Case Study : Palos Verdes Shelf Fish Contamination Public Education

US Environmental Protection Agency


The Fish Contamination Education Collaborative (FCEC), the public outreach and education component of the United States Environmental Protection Agency, needed a public health community outreach campaign to prevent and reduce the consumption of fish contaminated with chemicals that could increase the likelihood of cancer.


SGA utilized Community-Based Social Marketing (CBSM) to raise awareness and change behaviors. We conducted formative research to identify the target audiences, the target audience’s behaviors, and the barriers and motivators associated with those behaviors. The messaging and materials we created focused on overcoming the barriers while promoting the motivators.

Because there were two different target audiences, SGA set up two distinct community outreach campaigns, one focused on health and community issues, the Fish Contamination Education program, directed towards Asian women, while the other focused on fishing activity, specifically Hispanic male anglers, the Los Anglers program.


For the Fish Contamination Education program, SGA discovered that Asian community members tend to eat the whole fish, especially the fatty, highly contaminated parts. To surmount this culturally-driven practice — and encourage the target behavior of fish fillet consumption — we distributed culturally relevant fish fillet samples and recipes featuring recommended preparation methods during classroom-style educational workshops delivered in groups and in conjunction with existing community classes, such as English as a Second Language and citizenship classes.

We helped the FCEC reach approximately 700 community members a year. After the public health campaign, the number of community members who reported eating contaminated fish dropped from 10% to 0% in the Chinese community and from 39% to 3% in the Vietnamese community. When it came to abandoning certain risky fish preparation behaviors, the Chinese community reported a decrease by 26%, while the Vietnamese community showed a decrease by 19%. More importantly, in the Vietnamese Community, there was a 64% increase in the number of people who reported eating one or more fish meals a week, and a 51% increase in the number of people who reported eating the skinless fillet of the fish.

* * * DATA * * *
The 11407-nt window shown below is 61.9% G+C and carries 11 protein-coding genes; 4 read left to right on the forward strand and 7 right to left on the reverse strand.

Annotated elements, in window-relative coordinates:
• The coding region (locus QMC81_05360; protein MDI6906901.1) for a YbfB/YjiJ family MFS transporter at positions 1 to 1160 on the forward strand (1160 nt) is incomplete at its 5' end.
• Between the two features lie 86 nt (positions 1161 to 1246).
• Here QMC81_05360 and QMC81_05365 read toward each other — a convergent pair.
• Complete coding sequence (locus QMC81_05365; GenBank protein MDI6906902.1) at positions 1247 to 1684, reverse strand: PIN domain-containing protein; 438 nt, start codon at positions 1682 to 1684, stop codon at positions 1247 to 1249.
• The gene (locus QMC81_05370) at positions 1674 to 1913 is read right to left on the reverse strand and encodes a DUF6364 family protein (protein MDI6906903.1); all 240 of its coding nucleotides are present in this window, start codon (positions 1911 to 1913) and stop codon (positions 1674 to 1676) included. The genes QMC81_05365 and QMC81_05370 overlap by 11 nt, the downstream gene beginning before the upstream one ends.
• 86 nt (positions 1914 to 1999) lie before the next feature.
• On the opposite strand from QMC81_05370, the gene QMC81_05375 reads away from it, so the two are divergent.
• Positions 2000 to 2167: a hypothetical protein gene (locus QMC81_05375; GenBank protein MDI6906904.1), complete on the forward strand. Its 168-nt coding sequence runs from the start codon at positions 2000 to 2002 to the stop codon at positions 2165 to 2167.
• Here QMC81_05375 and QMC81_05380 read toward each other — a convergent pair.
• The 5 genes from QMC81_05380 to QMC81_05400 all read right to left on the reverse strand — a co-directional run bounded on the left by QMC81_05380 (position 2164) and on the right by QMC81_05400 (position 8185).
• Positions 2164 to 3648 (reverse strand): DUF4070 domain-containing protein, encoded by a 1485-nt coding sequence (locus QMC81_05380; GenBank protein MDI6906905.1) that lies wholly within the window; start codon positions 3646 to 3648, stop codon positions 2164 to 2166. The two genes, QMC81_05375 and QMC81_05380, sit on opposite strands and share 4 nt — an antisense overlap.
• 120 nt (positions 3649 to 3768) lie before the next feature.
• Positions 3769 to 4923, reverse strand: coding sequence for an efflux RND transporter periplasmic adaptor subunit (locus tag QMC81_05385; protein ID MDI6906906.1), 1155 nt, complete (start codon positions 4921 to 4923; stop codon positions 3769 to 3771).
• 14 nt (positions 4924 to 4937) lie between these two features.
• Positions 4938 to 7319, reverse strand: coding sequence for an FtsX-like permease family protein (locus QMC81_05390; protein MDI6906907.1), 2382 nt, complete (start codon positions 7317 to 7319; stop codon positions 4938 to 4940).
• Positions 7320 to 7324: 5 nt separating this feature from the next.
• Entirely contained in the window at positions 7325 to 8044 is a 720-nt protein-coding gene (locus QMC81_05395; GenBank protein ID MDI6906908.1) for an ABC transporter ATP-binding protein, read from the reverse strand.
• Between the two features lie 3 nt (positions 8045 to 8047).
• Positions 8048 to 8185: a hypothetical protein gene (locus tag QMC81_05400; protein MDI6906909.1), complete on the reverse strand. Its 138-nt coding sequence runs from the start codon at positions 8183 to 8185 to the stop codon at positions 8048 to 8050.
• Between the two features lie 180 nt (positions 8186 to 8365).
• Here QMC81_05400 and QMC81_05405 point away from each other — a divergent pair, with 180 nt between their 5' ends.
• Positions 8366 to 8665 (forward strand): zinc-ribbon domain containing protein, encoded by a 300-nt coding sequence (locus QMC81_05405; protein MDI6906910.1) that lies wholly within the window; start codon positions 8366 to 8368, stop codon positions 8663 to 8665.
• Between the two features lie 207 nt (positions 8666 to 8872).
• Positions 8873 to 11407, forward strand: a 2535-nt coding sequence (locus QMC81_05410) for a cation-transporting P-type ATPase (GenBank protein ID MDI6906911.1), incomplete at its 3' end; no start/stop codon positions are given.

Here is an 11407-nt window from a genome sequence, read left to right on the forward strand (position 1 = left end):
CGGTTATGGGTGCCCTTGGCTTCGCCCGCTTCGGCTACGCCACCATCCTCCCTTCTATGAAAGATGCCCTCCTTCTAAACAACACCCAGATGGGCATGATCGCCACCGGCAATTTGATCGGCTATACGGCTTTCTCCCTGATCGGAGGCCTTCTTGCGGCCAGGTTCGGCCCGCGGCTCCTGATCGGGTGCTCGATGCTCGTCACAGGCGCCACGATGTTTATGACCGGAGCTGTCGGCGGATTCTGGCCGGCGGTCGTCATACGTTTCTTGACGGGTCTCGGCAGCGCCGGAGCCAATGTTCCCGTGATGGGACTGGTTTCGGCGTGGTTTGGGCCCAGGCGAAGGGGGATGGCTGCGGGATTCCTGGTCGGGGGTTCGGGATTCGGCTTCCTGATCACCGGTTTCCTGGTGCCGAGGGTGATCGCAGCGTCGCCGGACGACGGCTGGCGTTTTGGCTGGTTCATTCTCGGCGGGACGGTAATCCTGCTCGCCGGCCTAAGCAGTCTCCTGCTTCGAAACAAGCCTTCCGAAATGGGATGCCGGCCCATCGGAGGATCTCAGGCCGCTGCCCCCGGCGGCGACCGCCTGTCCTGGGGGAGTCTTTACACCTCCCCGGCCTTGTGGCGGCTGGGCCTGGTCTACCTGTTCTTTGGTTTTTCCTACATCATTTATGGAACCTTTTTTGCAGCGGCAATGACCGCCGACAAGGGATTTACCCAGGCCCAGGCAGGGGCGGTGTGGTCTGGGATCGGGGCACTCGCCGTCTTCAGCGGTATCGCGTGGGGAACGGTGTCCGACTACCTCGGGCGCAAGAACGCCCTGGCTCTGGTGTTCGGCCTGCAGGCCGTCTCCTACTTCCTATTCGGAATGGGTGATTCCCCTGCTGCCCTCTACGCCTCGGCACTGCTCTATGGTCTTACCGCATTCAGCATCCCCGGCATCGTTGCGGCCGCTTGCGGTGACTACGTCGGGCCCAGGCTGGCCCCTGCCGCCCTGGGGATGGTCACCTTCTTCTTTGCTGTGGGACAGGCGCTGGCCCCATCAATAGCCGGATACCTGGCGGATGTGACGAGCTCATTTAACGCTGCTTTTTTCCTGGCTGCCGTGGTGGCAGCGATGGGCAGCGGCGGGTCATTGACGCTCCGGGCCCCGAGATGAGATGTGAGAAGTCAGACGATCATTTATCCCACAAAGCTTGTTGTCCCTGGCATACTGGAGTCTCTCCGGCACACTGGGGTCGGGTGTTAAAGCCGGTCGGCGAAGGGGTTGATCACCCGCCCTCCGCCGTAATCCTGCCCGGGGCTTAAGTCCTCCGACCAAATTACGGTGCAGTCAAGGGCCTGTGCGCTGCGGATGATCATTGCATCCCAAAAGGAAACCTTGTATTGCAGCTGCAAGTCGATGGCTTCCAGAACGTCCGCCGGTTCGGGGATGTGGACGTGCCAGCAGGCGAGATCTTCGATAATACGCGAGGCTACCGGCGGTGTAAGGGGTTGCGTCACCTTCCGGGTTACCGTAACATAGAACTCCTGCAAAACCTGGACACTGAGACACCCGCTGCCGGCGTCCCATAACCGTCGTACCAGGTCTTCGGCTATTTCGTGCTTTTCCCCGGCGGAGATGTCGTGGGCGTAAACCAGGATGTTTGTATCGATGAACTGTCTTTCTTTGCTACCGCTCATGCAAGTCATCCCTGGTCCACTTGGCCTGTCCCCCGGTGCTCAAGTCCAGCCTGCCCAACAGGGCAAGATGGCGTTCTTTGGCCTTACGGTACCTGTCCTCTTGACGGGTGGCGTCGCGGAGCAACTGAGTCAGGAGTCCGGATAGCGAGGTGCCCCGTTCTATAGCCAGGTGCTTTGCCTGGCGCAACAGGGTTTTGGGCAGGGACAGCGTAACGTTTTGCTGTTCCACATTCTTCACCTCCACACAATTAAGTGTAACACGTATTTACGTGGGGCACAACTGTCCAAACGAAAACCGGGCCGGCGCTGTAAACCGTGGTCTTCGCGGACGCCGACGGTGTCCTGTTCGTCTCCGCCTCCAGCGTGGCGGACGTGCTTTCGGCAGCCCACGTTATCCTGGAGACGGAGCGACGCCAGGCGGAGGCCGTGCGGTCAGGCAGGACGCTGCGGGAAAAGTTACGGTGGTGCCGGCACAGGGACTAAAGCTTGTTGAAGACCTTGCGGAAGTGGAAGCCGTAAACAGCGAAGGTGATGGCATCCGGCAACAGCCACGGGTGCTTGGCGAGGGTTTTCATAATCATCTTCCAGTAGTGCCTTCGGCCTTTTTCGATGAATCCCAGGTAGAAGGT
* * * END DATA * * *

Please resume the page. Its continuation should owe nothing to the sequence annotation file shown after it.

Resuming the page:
The development of the Los Anglers program was also critical to the campaign’s success. This program allowed anglers to connect peer-to-peer and share best practices, tips, and photos of recent catches. They began to spread the message of the dangers of eating contaminated fish themselves. These efforts resulted in a 93% decrease obtained at the test site in the amount of contaminated fish that anglers took home from the piers. This brought the excess incidences of cancer due to ingesting DDTs and PCBs in the contaminated fillets down by 28%, based on risk assessment using contaminant concentration and consumption rate information.

For the work that SGA accomplished for the FCEC, we were awarded the Silver Anvil Winner for Best Government Public Service Program in the Nation. Our work was also featured in an issue of Social Marketing Quarterly in an article entitled “What’s the Catch” which outlined the 90+% reduction in contaminated fish consumption in Southern California, specifically among Latinx and Asian immigrant groups.